I wrote and delivered my first speech, many years ago, for a contest run by The Optimist Club. The topic was, “Together We Will.” I don’t remember, now, what I wrote. I do remember that I lost out to Mom, God, and apple pie. The lesson learned? Never go up against Mom, God, or apple pie.
I don’t remember what the other speeches were about, just that they invoked God, motherhood, and country. The messages were simple and superficial, and they resonated with the judges. Mine, I vaguely recall, had something to do with solving a pressing crisis – because I’d convinced myself that, together, we really could make a difference – but whether that crisis involved eliminating war, illiteracy, poverty, hunger, pollution, or the clubbing of baby harp seals, I honestly don’t remember. I realize, in retrospect, that pointing out problems to be solved carried too much negativity for a contest run by optimists. I still think that, together, we could do all those things, and more.
But I’m no longer the optimist I was when I delivered that impassioned, if naïve, speech; I don’t really believe that we will. Because to do it, our will would have to be greater than our apathy.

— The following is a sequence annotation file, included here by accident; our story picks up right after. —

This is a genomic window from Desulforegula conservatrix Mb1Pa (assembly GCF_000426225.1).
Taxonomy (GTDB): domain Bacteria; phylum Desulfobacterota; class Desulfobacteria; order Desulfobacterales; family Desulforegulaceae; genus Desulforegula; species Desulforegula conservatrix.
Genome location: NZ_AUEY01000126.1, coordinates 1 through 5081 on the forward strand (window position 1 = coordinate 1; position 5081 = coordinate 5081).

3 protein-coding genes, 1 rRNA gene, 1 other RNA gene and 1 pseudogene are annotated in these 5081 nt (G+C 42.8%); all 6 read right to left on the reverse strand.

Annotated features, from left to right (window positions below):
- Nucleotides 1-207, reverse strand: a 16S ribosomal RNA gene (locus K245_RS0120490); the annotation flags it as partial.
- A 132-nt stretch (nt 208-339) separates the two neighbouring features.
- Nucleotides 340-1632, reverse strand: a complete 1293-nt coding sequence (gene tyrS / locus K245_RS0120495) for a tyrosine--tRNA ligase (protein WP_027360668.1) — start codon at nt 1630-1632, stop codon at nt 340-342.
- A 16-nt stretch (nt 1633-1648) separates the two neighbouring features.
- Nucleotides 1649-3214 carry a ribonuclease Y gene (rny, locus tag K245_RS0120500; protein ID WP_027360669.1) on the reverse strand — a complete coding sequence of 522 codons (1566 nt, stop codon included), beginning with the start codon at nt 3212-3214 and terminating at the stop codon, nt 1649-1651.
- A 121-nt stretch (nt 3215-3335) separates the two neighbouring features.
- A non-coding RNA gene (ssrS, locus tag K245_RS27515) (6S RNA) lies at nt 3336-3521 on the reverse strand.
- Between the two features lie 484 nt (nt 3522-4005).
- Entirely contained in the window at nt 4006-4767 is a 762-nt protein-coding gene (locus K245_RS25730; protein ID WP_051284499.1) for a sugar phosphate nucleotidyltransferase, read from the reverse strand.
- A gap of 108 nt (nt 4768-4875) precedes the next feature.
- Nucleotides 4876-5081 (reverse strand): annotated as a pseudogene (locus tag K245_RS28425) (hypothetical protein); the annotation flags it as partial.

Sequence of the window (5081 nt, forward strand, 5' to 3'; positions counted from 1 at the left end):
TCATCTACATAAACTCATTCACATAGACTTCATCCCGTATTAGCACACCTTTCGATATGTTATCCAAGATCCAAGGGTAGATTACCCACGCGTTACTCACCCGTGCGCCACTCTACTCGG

Flash forward a few years after that unmemorable speech: I was in community college, serving as a student senator. One of the problems we saw, on campus, was the difficulty of getting students all fired up and involved in things. And so, we embarked upon a campaign to rekindle their enthusiasm. We made and wore big buttons with the words: STAMP IT OUT! emblazoned on them. The idea, of course, was to spark interest in our cause – to get people asking, “Stamp what out?” so that we could cheerfully answer, “Apathy!” to raise awareness of the problem.
The problem ran so deep that no one – not one student – ever asked.
What does it take to overcome such apathy?
Does it have to take a crisis so bad, so pressing, that it makes us not just aware, but painfully aware, that it must be solved or we could actually die? Or do we fatalistically assume we’re going to die, and calculate our odds of doing so before the problem lands on our doorstep like a rotten egg tossed from a speeding car? Do we cynically count the cost of action versus the cost of doing nothing, knowing that it’ll be hard and time-consuming and we would rather do almost anything but work on solving it?
I imagine Scarlett O’Hara: “Oh, fiddle-dee-dee. Global warming? But it’s positively frigid here in Atlanta. I’ll think about that tomorrow.” Like when polar bears are roaming Peach Street.
I think about the ancient, once-thriving civilizations that have disappeared, leaving only the tiniest, most tantalizing clues as to who and what they were, and wonder if all, inevitably, reach that point. I think maybe their collective epitaph reads:
We coulda, we shoulda, but we wouldn’t – and we didn’t.
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